I’m not sure whether, after the German change of policy, the Hungarian government will proceed with its plans to modify the criminal code, which would lay the groundwork for declaring a state of emergency. This might be incompatible with Hungary’s membership in the European Union. It seems, however, that the prime ministers of the Czech Republic, Hungary, Poland, and Slovakia will hold a mini-summit in Prague on Friday. It was expected that these countries would stand together in their refusal to take any refugees. But Prime Minister Ewa Kopacz of Poland announced today that, given the changed situation, Poland is ready to accept far more than the 2,200 refugees it had offered at the time the quota system was originally discussed. So the staunchest holdouts may be limited to the Czech Republic, Hungary, and Slovakia.

As 444.hu said, a Kulturkamp has broken out between Western and Eastern Europe over the refugee issue. While the west wants to return to a discussion of quotas, the former socialist countries are refusing to accept any such solution. The tension is palpable. Austrian Interior Minister Johanna Mikl-Leitner used strong words today. She announced that “pressure should be put on those countries” that refuse to cooperate. In her opinion, Brussels might reduce the amount of support for the recalcitrant member states.

The easterners keep repeating that they want to remain Christian countries. Robert Fico is perhaps the least bashful in expressing this view, saying that Slovakia is willing to take 250 immigrants but they must not be Muslims. But the Poles, Estonians, and Czechs feel the same way about “refugees who come from a different cultural background,” as Miloš Zeman rather politely put it. As a result, in the Western European countries one often hears about the “heartlessness” of East Europeans while they stress their own humane attitudes. French Prime Minister Manuel Valls yesterday recited Emma Lazarus’s poem “The New Colossus”: “Give me your tired, your poor, /Your huddled masses yearning to breathe free, / The wretched refuse of your teeming shore. / Send these, the homeless, tempest-tost to me.” Italy, Austria, and Germany have indicated that if there is no common solution, free movement within the European Union cannot be maintained.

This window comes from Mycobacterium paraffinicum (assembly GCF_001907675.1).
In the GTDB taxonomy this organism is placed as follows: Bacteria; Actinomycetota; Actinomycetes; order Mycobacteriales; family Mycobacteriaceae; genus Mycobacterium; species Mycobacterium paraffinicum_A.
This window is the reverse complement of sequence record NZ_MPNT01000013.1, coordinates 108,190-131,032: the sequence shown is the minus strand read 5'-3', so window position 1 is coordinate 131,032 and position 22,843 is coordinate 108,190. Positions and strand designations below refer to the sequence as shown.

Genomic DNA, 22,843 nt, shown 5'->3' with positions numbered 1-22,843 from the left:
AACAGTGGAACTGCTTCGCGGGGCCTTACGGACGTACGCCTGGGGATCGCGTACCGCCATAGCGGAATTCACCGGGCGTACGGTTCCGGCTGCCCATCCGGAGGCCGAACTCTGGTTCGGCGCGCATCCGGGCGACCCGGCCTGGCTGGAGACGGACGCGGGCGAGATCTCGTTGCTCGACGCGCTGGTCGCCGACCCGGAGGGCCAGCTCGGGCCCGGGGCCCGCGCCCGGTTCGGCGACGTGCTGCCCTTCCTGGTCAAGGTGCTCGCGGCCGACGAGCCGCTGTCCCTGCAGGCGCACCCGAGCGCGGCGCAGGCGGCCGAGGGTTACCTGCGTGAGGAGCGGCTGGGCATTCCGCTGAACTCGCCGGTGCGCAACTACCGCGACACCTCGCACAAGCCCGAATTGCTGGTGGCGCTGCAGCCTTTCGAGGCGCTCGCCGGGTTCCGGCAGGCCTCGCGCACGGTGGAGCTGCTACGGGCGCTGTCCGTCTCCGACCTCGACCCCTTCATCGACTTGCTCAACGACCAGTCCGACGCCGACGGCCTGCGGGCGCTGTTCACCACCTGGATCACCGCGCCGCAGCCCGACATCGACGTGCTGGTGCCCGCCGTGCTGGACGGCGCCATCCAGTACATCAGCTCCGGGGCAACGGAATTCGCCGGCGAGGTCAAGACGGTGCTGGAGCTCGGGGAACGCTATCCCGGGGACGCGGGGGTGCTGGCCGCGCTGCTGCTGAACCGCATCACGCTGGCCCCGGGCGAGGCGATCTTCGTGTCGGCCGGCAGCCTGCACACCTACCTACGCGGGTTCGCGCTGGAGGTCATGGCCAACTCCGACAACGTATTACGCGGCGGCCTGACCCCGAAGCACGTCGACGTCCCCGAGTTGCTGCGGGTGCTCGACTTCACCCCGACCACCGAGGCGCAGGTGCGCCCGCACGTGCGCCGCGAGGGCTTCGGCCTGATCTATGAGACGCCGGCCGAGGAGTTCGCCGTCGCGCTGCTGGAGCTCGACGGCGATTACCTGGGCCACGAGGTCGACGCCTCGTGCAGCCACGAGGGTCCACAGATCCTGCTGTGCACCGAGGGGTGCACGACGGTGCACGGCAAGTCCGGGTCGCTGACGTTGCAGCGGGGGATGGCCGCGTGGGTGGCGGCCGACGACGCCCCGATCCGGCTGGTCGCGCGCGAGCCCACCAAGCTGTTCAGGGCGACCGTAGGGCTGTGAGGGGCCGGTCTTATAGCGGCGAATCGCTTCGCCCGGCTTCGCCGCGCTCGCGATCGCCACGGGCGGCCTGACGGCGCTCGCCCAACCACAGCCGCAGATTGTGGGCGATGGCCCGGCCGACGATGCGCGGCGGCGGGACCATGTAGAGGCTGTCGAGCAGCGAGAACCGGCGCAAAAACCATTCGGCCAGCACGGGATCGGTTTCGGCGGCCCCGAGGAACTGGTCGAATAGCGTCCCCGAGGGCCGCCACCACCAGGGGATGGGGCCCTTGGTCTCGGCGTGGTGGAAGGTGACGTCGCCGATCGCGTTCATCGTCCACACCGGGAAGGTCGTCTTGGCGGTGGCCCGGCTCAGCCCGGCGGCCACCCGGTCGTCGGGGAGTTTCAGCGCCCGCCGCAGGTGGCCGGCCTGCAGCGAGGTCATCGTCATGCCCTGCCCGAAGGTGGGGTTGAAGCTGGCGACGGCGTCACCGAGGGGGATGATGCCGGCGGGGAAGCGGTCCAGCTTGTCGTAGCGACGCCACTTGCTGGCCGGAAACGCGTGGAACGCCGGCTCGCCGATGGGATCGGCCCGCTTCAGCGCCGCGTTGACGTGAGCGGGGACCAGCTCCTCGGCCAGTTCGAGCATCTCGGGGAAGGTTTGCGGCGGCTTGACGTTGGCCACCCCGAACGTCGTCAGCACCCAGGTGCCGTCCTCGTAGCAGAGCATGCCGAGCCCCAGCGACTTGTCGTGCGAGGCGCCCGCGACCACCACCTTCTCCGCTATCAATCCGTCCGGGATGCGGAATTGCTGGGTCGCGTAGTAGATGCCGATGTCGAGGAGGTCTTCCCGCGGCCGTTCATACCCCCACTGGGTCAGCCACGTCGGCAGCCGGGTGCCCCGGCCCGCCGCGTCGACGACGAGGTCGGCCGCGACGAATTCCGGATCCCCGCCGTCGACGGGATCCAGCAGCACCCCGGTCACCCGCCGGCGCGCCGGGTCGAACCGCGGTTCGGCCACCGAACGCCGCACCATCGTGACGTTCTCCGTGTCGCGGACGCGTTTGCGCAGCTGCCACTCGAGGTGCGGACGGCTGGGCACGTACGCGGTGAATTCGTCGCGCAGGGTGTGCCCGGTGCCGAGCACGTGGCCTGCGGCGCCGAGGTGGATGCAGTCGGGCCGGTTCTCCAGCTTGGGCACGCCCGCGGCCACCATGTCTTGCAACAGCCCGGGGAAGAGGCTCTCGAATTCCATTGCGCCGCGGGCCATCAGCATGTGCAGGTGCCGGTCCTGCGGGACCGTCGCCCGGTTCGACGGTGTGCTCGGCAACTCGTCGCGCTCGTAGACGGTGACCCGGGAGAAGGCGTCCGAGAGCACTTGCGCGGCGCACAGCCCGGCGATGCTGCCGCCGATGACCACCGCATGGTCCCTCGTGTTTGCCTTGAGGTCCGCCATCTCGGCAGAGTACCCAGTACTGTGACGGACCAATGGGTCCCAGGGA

Four days ago an opinion piece,”The price of zero,” appeared in Népszabadság by the excellent veteran journalist Endre Aczél. He begins his piece by saying that he wasn’t at all surprised that it was Germany that first decided to abandon the “Dublin Convention” and not to send refugees back to the countries where they reached the territory of the European Union. The Germans remember their own post-World War II history when 14 million Germans were forced to move from east to west. The Germans, the French, and the Italians contemplate a pan-European solution. But Thomas de Maiziere, German minister of the interior, “quietly” mentioned the possibility of guarding national borders in the future. “Anyone, like Orbán, who declares zero acceptance of immigrants should think twice: What would be the benefit or advantage from limitations to Hungarians’ free movement within the European Union?” Of course, it would be a terrible blow. If it came to that, Viktor Orbán wouldn’t be prime minister of Hungary for long. One wouldn’t even have to wait for the next scheduled election.